Epidermolysis bullosa is a complex group of blistering disorders. Diseases within this group can generally be differentiated clinically, and electron microscopically.
Epidermolysis bullosa lesions show tense bullae. Blisters resolve with scarring in some variants, and milia in scars are common.
- EB simplex of the hands and feet (Weber-Cockayne syndrome) variant is autosomal dominant. It is generally a relatively mild condition with blistering occurring secondary to significant trauma to the hands and feet.
- EB simplex (Dowling-Meara) shows herpetiform multiple small bullae and vesicles that can be extensive involving mucous membranes, as well as the skin surface of infants.
This condition commonly improves with age.
- Lethal junctional EB (Herlitz syndrome) shows blistering and erosions present at or soon after birth, becoming generalized. The extensive involvement of the mouth and larynx, as well as GI tract, results in severe refractory anemia. Many infants die early in infancy with infection.
- Recessive generalized dystrophic EB (Hallopeau) is similar to the lethal variant but death in adolescence rather than infancy is more common. Extensive scarring develops, with fusion of the fingers. Chronic ulcerations with squamous carcinoma can develop. GI tract involvement can result in a chronic anemia that can be very severe.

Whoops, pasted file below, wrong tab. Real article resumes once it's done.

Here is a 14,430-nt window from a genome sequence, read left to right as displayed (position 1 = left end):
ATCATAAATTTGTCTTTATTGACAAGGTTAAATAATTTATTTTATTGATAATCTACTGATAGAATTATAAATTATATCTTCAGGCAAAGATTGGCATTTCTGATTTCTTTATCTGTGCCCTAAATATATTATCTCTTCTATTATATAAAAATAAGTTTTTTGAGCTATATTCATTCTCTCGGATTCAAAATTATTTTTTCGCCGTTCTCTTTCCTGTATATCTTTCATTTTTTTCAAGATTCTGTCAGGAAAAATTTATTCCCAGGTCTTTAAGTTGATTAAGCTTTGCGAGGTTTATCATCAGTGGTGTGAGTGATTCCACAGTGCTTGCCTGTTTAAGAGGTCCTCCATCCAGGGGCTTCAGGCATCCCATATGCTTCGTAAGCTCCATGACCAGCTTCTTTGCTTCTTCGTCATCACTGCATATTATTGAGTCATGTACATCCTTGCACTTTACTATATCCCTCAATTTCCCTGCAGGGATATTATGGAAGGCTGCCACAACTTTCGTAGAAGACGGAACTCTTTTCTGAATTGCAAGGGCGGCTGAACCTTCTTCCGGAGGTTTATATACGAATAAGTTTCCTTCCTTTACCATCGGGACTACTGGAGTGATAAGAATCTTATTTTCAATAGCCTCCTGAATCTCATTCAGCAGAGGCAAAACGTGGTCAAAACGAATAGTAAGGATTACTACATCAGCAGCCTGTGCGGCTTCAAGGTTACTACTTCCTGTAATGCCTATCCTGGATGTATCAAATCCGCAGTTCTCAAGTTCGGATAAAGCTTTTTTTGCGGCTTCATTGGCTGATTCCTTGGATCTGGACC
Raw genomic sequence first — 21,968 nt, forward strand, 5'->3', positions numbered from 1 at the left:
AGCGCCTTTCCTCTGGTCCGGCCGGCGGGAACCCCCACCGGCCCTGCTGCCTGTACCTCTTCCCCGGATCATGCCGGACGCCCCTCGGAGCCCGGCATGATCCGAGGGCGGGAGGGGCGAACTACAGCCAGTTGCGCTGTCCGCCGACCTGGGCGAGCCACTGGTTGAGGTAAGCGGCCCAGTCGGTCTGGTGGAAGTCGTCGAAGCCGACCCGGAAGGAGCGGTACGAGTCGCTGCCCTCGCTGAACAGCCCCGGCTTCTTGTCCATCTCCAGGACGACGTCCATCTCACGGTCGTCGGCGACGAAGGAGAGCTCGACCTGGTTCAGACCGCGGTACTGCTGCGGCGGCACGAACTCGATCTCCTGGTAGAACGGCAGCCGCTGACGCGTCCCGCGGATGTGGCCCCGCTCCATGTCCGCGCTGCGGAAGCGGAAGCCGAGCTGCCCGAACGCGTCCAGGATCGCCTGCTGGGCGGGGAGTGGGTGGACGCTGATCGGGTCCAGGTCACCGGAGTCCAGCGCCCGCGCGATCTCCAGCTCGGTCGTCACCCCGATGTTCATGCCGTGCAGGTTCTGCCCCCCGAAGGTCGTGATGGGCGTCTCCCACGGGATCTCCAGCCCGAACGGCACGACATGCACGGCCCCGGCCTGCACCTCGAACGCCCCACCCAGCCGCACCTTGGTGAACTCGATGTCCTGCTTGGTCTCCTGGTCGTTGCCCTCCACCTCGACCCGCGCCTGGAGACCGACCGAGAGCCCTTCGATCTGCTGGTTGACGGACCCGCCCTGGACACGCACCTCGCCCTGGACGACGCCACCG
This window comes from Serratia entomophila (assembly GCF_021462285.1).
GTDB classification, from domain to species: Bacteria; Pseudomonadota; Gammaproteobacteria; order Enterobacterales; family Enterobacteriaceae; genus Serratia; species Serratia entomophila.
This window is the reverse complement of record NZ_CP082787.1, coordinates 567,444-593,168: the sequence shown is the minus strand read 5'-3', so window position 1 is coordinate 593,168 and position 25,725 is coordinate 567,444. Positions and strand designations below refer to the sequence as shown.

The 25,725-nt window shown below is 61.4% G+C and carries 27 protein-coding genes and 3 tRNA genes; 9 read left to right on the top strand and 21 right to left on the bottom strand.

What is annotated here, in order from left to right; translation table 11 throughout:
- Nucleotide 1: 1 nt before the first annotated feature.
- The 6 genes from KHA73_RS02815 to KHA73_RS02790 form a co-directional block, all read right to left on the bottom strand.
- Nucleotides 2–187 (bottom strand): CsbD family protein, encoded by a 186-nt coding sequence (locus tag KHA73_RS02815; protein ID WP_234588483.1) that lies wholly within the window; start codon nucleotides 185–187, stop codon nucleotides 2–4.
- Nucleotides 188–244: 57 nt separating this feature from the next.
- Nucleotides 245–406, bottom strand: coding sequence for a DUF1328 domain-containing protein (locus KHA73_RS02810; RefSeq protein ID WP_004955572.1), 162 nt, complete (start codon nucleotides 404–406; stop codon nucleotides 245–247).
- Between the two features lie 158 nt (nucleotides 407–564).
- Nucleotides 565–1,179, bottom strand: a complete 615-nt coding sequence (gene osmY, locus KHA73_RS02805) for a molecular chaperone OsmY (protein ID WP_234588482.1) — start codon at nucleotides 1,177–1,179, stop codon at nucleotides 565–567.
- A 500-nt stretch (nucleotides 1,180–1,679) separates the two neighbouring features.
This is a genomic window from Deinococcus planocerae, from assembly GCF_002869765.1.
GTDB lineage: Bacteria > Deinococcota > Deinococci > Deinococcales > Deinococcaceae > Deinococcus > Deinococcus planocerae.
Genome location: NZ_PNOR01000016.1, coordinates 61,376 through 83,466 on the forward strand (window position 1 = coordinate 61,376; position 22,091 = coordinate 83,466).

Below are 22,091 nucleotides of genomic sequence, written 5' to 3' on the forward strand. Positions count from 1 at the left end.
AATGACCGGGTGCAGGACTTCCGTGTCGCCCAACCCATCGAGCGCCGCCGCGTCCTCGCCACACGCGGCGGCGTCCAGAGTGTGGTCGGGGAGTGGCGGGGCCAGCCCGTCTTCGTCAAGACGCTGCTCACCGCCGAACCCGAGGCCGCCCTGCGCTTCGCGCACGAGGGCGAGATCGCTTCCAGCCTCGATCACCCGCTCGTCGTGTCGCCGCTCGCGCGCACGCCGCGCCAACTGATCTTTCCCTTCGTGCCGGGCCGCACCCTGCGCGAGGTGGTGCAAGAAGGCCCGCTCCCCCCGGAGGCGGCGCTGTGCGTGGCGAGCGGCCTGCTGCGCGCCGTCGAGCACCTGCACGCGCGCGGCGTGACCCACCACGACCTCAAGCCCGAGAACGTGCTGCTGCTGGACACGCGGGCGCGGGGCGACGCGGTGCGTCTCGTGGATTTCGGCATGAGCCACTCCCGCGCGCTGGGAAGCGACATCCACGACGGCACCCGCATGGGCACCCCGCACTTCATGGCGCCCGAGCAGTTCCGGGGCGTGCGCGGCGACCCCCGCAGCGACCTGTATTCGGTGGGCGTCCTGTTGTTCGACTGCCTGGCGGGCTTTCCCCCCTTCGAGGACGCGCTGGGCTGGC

- Acquired epidermolysis bullosa has subepidermal blistering, showing IgG deposition along the dermal epidermal junction. Clinically these patients closely resemble the mild variant of dominant dystrophic EB, but lack the family history.
- In addition there are many other less common subtypes of EB
At the present time there is no good therapy. Lesions in epidermolysis bullosa of all variants occur secondary to trauma, little or great.
Avoidance of trauma is essential.
- The severe recessive forms require aggressive nursing management.
- The underlying anemia in these patients should be treated.
- Watch for the development of squamous carcinoma in dystrophic forms.
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